Strike CEO, Jack Mallers gave a presentation to the International Monetary Fund (IMF) regarding the Bitcoin Lightning Network and its potential to open up cross-border payments.
The actual presentation was made just before Christmas. But Wednesday saw Mallers describe the event, including the feedback he received, to CNN’s Julia Chatterley.
You’d be forgiven for thinking Bitcoin and the IMF don’t see eye to eye in recent times. While Mallers remains somewhat guarded on whether that’s the case, he did say the IMF was “entertained and excited” with his presentation.
But reading between the lines, there is more to this story than Mallers is willing to disclose at this time.
— Julia Chatterley (@jchatterleyCNN) January 19, 2022
Tortilla chips, raisins, and peanuts
In presenting the case for Bitcoin as a cross-border disruptor, Mallers highlighted the problems as a result of the legacy Money Transfer Operators that currently dominate this industry.
He points out that retail users are burdened by high cost, slow transfers, and limited coverage and accessibility. Fixing this, Mallers says the Bitcoin Lightning Network is suitable because it is inherently global, interoperable, and not tied to any one country.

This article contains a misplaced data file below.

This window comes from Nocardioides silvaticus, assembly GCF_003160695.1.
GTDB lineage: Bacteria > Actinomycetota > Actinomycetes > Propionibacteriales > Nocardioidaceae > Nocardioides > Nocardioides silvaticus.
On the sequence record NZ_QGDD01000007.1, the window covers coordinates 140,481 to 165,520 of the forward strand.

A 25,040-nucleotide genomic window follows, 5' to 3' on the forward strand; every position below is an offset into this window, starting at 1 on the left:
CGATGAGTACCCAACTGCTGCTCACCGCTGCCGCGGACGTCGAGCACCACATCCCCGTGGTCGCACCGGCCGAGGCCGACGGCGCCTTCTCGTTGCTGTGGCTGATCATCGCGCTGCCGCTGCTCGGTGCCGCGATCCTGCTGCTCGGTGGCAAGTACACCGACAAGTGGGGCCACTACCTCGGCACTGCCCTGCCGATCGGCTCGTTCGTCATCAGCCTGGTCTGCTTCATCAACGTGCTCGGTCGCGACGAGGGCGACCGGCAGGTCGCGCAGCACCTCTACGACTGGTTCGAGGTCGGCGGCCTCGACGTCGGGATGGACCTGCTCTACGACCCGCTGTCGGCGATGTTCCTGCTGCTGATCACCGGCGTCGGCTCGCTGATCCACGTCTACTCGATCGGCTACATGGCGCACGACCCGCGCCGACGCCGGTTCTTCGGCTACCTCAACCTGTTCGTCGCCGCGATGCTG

“If we were to, from scratch, design the perfect solution, we would want a global money, we would want a money that doesn’t live in a closed-loop system, we would want a currency that isn’t regionalized and localized to a nation state or a country.”
During the presentation, Mallers diverges to a story involving selling his cross-border vision to an asset manager responsible for trillions of dollars.
Once at the asset manager’s home, Mallers struggled to express himself coherently. But not to be thwarted, he drew inspiration from some nearby tortilla chips and trail mix that were laid out.
“This U.S tortilla chip wants to send a raisin to the El Salvador tortilla chip. But you have all these tortilla chips in the middle, these are the required intermediaries to facilitate this money moving…”
He added that the tortilla chip intermediaries are inefficient because they have sunken costs, including SWIFT fees, brick and mortar expenses, and “custody their own raisins” to front funds to the next tortilla in the chain.
Whereas with the Bitcoin Lightning Network, a peanut can travel from the U.S chip to the El Salvador chip instantly and at no cost.
Is the IMF coming around to Bitcoin?
Recently, the IMF has come out in opposition to private cryptocurrencies. For example, in reference to Bitcoin as legal tender in El Salvador, the IMF labeled the move an inadvisable shortcut.
Last week, the organization raised financial risk concerns over the growing correlation between crypto and stocks.
When asked about the IMF’s presentation feedback, Mallers said there are things he cannot make public. Nonetheless, he did say they were “very entertained and excited about a new era of cross-border payments.”
“There are things I can’t disclose, but the IMF is very entertained and excited about a new era of cross-border payments, how about that?”
Read what you will into that. But until otherwise affirmed, it’s likely the IMF and Bitcoin remain vehemently opposed.
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